This all started in the mountains of West Virginia while on vacation (or at least semi-vacation). A whole 9 days of no cell phone reception or air conditioning. Just hiking, reading, cooking, and relaxing (and catching up on some much neglected work). Some of the things I love most, with some of the people I love most.
Before leaving Tennessee, I went through our fridge to see what to bring. We had tons of heavy cream and buttermilk. What to do with those? My first thought…buttermilk ice cream. I have no idea why my first thought was ice cream since it is not really my kind of dessert. I much prefer a good bread pudding or cake. Ice cream generally is too sweet and not creamy enough for me. It was not until my first taste of real gelato in Italy, the kind that leaves a film of cream in your mouth, that I realized the potential of ice cream, but that is a whole other story. Well, ice cream was the first thought that entered my head, and when I get an idea, I have an awfully hard time dispelling it. So, ice cream it was!
Being in the mountains, with a limited pantry and a very limited kitchen, forced me to wing things. But that is what I like. Figuring it out and making it work. I considered bringing an ice cream maker but thought that a little unnecessary. Doing things old school, slow and natural, with the effort of my hands brings a certain satisfaction in the kitchen.
So, here is my ice cream recipe (the long version – if you don’t want to take hours to make this, use a machine and follow the manufacturer’s instructions)…
Honey Buttermilk Ice Cream:
Makes 1 quart roughly
- 2 cups heavy whipping cream
- 1/3 cup honey
- 2 egg yolks
- 1/8 tsp sea salt
- 1 cup buttermilk
- optional: ingredients such as thyme, vanilla bean, or lavender
Set up an ice bath for later use, by partially filling a large bowl with ice and cold water.
Heat the cream and the honey in a saucepan. Bring to a simmer over medium heat.
While the cream mixture is heating, combine the egg yolks and salt in a separate bowl and whisk until the yolks begin to thicken. Once the cream mixture has begun to simmer, remove from heat and slowly pour into the egg bowl while whisking constantly. Pour the mixture back into the saucepan and cook over medium low heat, again stirring constantly, making sure to scrape the bottom of the saucepan, until the custard thickens enough to coat a spoon or spatula and registers 175 F on a thermometer. Roughly 5 minutes. Do not let boil.
Pour through a fine mesh sieve into a medium bowl and place in the ice bath, allowing to cool completely. Add the buttermilk and mix. The buttermilk may curdle if the cream mixture is not properly cooled before it is added.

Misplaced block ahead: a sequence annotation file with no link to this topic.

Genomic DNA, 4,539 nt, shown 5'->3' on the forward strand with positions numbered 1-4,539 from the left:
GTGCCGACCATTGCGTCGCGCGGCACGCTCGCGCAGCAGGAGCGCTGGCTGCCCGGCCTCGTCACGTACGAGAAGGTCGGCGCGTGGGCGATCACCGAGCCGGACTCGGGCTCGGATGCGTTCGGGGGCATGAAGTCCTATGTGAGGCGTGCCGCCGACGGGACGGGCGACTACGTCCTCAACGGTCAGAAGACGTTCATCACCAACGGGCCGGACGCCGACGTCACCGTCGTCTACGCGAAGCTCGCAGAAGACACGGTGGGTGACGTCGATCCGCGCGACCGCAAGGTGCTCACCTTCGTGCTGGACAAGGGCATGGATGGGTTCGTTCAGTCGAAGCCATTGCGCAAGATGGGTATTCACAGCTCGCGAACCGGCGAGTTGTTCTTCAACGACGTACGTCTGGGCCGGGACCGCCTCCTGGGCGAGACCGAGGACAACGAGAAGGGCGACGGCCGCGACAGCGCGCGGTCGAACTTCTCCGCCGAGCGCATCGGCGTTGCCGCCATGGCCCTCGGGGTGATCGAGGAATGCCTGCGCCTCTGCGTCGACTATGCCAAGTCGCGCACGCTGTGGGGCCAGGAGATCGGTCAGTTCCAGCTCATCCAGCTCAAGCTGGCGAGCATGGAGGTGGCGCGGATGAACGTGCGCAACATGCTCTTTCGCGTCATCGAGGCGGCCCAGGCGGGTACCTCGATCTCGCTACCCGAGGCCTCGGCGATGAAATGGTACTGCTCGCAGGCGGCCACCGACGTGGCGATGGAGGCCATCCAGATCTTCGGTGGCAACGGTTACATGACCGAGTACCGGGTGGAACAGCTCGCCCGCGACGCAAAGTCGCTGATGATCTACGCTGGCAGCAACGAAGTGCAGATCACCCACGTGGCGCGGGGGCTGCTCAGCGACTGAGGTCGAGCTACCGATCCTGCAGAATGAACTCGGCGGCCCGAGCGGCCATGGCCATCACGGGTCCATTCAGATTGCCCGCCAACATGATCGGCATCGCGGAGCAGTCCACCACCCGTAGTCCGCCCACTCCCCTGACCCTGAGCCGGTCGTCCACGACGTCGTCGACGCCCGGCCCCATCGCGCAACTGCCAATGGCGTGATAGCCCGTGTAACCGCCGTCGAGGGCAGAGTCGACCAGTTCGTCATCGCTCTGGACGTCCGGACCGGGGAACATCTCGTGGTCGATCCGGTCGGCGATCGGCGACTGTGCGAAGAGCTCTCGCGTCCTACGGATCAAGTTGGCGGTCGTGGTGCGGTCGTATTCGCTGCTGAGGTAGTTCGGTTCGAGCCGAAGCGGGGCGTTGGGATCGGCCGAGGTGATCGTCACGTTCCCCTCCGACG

Transfer custard mixture into a freezer safe bowl or dish and put into freezer. The more shallow the vessel, the quicker it will freeze. After 30-45 minutes remove from freezer and stir vigorously, making sure to use a spatula to scrap down the sides of the bowl. Return to the freezer. The beauty and the curse of making ice cream. You need it to begin to freeze, however, you do not want large ice crystals to form. The more you blend the mixture and beat it to break up the ice crystals, the smaller they will stay, and the smoother the ice cream in the end. And when I say beat, I mean you want to feel the burn in your triceps.
Continue to check the mixture every 30 minutes, stirring vigorously and scraping sides of the bowl, then returning the mixture to the freezer. Continue to check and stir until ready (2-3 hours). Once frozen, transfer the custard ice cream to a proper storage container until ready to serve.
*If you want to infuse any flavors into the ice cream, the time to do it is when initially heating the cream. You can scrape the seeds from a vanilla bean or add herbs such as thyme or lavender to the cream. If you decide to infuse a flavor, bring just the cream to a simmer as stated above with the flavor you want to infuse. Remove from heat, cover, and let steep for an hour. Then strain the cream through a fine-mesh sieve and return to saucepan with the honey and heat to 175 F as directed above, continuing the recipe from there.
If you would like to add any ingredient such as chocolate chips or fresh herbs not infused into the cream, add when the mixture is almost frozen and mix throughout the custard mixture.